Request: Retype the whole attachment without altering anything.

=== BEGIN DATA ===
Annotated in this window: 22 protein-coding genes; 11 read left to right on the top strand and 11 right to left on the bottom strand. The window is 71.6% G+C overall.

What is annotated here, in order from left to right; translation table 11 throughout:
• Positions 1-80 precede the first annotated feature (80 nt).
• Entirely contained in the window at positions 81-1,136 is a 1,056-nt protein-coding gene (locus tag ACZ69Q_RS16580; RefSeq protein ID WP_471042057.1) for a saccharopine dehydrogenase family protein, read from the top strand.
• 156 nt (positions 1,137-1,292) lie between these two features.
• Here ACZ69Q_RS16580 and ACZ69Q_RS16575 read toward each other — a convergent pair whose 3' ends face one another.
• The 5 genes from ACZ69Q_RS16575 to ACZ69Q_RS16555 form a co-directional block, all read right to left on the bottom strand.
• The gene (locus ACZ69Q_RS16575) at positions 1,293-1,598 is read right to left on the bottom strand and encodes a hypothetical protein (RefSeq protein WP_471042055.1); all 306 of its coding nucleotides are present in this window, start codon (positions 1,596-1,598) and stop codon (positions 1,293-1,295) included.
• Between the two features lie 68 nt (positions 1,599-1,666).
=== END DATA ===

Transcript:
Annotated in this window: 22 protein-coding genes; 11 read left to right on the top strand and 11 right to left on the bottom strand. The window is 71.6% G+C overall.

What is annotated here, in order from left to right; translation table 11 throughout:
• Positions 1-80 precede the first annotated feature (80 nt).
• Entirely contained in the window at positions 81-1,136 is a 1,056-nt protein-coding gene (locus tag ACZ69Q_RS16580; RefSeq protein ID WP_471042057.1) for a saccharopine dehydrogenase family protein, read from the top strand.
• 156 nt (positions 1,137-1,292) lie between these two features.
• Here ACZ69Q_RS16580 and ACZ69Q_RS16575 read toward each other — a convergent pair whose 3' ends face one another.
• The 5 genes from ACZ69Q_RS16575 to ACZ69Q_RS16555 form a co-directional block, all read right to left on the bottom strand.
• The gene (locus ACZ69Q_RS16575) at positions 1,293-1,598 is read right to left on the bottom strand and encodes a hypothetical protein (RefSeq protein WP_471042055.1); all 306 of its coding nucleotides are present in this window, start codon (positions 1,596-1,598) and stop codon (positions 1,293-1,295) included.
• Between the two features lie 68 nt (positions 1,599-1,666).